In April 1855, Admiral Bruce ordered the Encounter and Barracouta simply to watch Petropavlovsk and report enemy movements. The city had in fact been heavily re-fortified early in 1855 but the allied plans for a renewed attack were suddenly rendered obsolete. The city’s defenders, under the Russian military commander in the Pacific, Nikolai Muraviev, were well aware of the danger they faced from a renewed onslaught by a more powerful force. In a remarkably audacious move, they cut passages through the ice to release their trapped ships and under cover of snow and fog on 17 April 1855, the entire Russian garrison of about 800 was withdrawn from the town and shipped to safety in the estuary of the Amur. The civil population (about 1300 people) fled overland to take refuge in the inland village of Avatcha, far from the danger of naval gunnery. The town’s guns were spiked, removed or buried. It was all swiftly and effectively carried out, without the allied observers even being aware of the movement.
When in May 1855, the allies sailed into Petropavlovsk, it was immediately clear that the town was deserted. Landing parties destroyed the remaining batteries and burned the arsenal, magazines and a stranded Russian whaler found in the harbour, but no attempt was made to follow the Russian ships into the Amur, since they were reported to be very well-protected. The British press later levelled special criticism against the commanders of the Encounter and the Barracouta for allowing the entire garrison of Petropavlovsk to escape by ship. Having nothing else to achieve at Petropavlovsk, the allies crossed to Sitka but since it was found to be undefended and with no Russian shipping in port, it was left unharmed.
Despite the change of commanders and an increase in strength, the Pacific campaign of 1855 was another depressing failure, characterised by seemingly pointless (and certainly ineffective) patrols in largely unknown waters. They simply could not find the Russian pacific squadron – or at least, could not close with it – and unlike allied ships in the Baltic and Azoff seas made no attempt to damage the largely insignificant local trade or local communities. Sporadic naval operations by ships drawn from the China station continued throughout the year. In April, HMS Spartan was detached to patrol the Kuril Islands, with no result, and warships cruised in Japanese and Korean waters searching for Russian vessels. Allied warships visited the Japanese port of Hakodate and from there sailed north, “visiting” largely small local settlements on scattered islands; at Urup in the Kuril Islands, they seized the possessions of the Russian-American Company.
More alarmingly, Commodore Elliott with the forty-gun Sybille, the screw Hornet (17) and the Bittern (12), sighted a Russian squadron in Castries Bay on 20 May. They were identified as the Aurora, Dvina, (both escaped from the Amur), Oltenitza, (22), the six-gun Vostok and two other armed vessels. With his three small ships – and no charts or knowledge of the those waters – Elliott did not feel strong enough to enter the bay to try to “cut out” the enemy vessels and apart from Hornet lobbing a few long-range shells at the Dvina, nothing was done. Having failed to frighten or induce the Russian ships out of the bay to fight in the open, Elliott dispatched the Bittern to bring reinforcements and spent a fruitless week cruising with Hornet and Sybille watching Castries Bay. By the time Bittern returned with part of the China squadron under Admiral Stirling, the Russian vessels had escaped into the Amur, simply bypassing Elliott’s slight blockade – a fact which caused caustic comment in London. The Pique, Barracouta and Amphitrite, joined by the French vessels Sybille and Constantine, were then detached under Elliott to patrol the Sea of Okhotsk, unsuccessfully searching for the vanished Russian ships.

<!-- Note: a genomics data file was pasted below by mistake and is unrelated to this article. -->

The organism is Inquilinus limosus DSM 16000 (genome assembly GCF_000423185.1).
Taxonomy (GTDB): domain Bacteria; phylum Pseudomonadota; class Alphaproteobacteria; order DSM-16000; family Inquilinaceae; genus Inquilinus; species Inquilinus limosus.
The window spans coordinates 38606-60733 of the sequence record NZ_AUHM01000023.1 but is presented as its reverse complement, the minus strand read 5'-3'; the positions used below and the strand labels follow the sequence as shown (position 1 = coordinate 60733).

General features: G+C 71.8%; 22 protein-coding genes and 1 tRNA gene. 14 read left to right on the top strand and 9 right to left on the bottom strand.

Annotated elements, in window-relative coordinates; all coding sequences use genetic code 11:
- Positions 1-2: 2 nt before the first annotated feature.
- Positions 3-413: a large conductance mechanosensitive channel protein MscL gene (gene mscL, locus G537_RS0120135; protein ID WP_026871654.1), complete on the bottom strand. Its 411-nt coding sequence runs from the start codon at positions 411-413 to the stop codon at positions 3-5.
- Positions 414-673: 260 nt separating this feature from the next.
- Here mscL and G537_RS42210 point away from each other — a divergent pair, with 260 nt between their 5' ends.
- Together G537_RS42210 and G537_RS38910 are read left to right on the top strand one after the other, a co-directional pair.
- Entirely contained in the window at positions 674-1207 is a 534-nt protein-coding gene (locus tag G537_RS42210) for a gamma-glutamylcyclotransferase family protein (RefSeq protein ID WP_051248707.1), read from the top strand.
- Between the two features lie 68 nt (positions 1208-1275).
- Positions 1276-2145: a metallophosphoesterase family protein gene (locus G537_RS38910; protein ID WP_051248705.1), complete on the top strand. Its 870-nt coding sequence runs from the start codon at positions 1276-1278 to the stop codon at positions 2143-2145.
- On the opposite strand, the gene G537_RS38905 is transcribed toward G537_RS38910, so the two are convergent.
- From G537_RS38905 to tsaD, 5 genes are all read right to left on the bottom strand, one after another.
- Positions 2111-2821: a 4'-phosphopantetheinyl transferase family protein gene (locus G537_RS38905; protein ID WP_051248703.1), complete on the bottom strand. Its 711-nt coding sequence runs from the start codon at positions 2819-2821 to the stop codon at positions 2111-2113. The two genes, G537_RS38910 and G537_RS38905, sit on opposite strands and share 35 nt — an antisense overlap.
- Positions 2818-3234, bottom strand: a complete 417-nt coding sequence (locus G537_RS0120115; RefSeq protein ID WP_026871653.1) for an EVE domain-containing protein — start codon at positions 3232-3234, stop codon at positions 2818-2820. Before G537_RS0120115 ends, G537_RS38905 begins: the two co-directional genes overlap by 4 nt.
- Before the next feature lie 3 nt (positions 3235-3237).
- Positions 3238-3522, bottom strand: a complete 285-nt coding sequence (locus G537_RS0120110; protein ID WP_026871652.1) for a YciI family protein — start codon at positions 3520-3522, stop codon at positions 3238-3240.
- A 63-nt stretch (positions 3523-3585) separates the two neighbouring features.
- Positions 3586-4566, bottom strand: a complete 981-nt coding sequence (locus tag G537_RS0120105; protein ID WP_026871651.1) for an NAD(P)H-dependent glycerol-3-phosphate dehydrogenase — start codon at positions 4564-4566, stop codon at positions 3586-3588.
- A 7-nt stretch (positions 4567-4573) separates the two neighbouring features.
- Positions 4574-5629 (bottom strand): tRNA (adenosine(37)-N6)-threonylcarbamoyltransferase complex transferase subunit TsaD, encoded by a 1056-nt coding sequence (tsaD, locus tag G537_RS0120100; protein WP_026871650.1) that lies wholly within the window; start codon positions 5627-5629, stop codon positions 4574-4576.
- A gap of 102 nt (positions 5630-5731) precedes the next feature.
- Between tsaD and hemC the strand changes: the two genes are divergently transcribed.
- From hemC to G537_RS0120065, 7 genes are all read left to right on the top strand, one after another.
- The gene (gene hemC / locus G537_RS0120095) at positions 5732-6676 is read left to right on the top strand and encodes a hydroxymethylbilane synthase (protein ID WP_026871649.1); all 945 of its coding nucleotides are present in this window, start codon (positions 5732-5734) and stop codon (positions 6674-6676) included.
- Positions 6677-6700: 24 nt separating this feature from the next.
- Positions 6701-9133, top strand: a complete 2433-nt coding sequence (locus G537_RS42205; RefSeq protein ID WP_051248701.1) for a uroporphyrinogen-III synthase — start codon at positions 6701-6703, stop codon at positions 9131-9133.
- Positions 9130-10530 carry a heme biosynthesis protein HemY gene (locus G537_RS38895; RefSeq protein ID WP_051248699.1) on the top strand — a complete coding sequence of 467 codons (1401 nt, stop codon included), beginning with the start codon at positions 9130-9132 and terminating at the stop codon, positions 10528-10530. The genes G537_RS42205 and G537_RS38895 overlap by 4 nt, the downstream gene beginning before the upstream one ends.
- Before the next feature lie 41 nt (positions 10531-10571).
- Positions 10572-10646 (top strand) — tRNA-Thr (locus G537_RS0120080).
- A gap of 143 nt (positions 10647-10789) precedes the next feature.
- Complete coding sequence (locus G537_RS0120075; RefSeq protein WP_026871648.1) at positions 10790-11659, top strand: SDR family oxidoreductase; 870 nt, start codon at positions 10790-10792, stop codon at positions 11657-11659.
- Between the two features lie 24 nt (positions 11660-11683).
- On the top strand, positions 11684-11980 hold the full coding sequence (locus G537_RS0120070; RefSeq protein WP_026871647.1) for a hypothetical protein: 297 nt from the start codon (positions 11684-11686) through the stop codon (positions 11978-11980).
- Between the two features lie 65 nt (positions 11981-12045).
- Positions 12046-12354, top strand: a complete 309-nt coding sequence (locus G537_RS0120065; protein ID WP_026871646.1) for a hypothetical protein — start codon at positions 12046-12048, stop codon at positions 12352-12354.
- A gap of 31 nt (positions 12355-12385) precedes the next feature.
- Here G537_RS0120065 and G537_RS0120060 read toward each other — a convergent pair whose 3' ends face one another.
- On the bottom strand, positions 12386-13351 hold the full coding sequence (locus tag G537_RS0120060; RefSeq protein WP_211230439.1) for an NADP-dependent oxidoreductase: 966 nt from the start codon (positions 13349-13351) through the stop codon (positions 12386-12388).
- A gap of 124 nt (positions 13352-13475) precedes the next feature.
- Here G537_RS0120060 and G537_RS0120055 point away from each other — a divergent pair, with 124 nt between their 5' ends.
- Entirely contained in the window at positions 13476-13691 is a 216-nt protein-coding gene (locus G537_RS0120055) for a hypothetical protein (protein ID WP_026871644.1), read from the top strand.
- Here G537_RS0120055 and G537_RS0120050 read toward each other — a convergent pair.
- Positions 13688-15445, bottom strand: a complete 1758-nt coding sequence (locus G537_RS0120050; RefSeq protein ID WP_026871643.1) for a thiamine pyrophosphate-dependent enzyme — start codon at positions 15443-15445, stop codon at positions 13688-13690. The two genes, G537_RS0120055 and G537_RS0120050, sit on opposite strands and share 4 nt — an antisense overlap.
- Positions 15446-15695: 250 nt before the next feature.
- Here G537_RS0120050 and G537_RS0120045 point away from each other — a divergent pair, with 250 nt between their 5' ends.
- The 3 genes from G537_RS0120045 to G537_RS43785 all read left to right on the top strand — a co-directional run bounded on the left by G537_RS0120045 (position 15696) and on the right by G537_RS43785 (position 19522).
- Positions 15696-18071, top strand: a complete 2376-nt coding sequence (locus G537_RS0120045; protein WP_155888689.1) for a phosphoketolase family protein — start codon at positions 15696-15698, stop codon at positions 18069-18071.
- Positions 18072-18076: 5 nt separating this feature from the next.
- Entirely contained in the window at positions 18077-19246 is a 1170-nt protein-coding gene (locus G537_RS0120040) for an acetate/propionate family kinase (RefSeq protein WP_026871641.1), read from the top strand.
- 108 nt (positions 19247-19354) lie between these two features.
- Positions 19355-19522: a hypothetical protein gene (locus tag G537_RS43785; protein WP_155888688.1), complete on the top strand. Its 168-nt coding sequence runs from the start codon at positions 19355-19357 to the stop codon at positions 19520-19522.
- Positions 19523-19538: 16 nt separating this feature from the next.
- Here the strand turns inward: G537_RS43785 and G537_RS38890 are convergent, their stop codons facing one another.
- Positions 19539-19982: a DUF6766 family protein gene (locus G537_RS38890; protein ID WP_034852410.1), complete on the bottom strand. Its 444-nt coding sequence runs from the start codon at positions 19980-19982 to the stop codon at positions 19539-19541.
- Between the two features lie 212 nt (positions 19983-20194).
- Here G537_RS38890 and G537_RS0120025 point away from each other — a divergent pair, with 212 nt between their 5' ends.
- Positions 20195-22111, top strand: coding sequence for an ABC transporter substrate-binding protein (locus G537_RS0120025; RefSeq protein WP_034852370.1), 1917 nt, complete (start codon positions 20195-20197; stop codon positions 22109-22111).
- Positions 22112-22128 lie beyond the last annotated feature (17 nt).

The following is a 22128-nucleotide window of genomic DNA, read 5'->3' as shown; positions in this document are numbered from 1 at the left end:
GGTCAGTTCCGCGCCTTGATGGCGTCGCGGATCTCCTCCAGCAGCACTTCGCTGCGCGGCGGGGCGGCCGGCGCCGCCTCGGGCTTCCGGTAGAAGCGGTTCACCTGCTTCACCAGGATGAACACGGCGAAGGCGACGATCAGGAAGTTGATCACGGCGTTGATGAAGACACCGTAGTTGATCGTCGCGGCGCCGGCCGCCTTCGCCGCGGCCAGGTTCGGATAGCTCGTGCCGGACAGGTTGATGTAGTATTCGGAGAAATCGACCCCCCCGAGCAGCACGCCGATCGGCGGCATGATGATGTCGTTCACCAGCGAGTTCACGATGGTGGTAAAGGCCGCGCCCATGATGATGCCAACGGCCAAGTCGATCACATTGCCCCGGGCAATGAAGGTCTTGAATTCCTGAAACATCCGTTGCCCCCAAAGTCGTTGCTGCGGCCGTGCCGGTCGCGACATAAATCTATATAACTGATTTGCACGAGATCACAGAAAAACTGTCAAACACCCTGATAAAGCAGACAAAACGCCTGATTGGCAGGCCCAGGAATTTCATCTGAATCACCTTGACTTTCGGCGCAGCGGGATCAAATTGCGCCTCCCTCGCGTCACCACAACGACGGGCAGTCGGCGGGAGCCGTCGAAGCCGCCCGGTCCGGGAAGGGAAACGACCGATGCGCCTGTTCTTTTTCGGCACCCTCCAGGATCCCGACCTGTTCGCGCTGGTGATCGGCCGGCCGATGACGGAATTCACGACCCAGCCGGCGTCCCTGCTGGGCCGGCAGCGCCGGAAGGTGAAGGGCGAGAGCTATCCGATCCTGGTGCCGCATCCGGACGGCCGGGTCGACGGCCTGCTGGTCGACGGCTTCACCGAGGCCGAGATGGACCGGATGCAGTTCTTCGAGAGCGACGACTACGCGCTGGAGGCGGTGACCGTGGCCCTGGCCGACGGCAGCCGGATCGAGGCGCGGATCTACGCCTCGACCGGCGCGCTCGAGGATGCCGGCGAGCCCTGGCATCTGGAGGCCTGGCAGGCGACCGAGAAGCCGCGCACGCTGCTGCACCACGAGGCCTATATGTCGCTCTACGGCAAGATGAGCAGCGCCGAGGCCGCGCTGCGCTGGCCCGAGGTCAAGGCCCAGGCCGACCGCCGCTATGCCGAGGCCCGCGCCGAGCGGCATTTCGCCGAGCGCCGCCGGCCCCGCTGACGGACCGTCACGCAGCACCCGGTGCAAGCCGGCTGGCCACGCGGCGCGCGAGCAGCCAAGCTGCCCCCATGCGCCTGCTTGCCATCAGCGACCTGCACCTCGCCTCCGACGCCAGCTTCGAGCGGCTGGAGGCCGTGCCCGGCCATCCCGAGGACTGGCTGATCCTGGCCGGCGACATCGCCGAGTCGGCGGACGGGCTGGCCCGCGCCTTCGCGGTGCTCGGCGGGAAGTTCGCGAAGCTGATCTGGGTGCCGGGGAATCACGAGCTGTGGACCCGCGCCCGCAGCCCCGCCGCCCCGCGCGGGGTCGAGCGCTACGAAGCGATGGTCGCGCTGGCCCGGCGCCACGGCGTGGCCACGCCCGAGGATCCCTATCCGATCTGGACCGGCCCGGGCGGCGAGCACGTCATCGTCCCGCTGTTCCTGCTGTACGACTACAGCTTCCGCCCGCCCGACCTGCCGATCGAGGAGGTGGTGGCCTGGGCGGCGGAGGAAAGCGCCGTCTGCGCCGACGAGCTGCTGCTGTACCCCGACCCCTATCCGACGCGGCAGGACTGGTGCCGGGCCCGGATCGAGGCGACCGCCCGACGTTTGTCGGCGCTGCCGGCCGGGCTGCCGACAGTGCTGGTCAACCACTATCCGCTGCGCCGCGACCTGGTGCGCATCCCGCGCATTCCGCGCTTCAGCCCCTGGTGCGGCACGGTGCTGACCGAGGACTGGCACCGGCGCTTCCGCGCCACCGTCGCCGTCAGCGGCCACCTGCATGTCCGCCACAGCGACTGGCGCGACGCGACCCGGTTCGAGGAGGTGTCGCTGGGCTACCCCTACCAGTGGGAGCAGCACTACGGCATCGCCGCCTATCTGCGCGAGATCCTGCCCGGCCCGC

Admiral Bruce’s squadron, having cruised to no great effect in the estuary of the Amur and then amongst the Kuril Islands in August and September, simply dispersed as winter set in; most of the British vessels headed once more for the dockyards on Vancouver Island, whilst the French again sailed for San Francisco. The last act of the Pacific Campaign, if such it can be called, was the seizure by Barracouta of the brig Greta, which was found to have on board most of the crew of the Russian frigate Diana. The fifty-gun Diana had had an exciting time. Laden with ammunition and supplies intended to re-supply Petropavlovsk, she had come all the way from Cronstadt in 1854, eluding the allied blockade of the Baltic. After an epic journey around the world, she was eventually wrecked off the coast of Japan in November 1854. Greta was sent to Hong Kong as a prize.
That such powerful squadrons could do so little was beyond conception in Britain. The naval authorities on the spot were accused of “knight-errantry” in pointlessly cruising distant, largely uncharted seas with no apparent goal, in dividing their forces up into squadrons too small to tackle any sizeable Russian force which remained and especially in allowing the flight of the Russian squadron in Castries Bay. Unsurprisingly, there were no allied naval operations in the Pacific in 1856.
From the medal collector’s point of view, it is disappointing that no general medal was issued for the Russian War – only awards for the Baltic campaigns and the Black Sea/Crimea region. This means that naval and Royal Marine personnel who served only in the White Sea or in the Pacific in 1854-55 received no medal at all. Nevertheless, it is possible to find medals which relate their recipient to the Pacific campaigns – a long service medal whose papers perhaps show service in the Pacific or a medal group to someone who had been in the Pacific campaigns; many men who had served there in 1854-55 went on to see action in the China Wars of 1856-60. It is well worth checking a man’s service record to see if he was indeed one of those who had taken part in the long-forgotten Pacific campaign.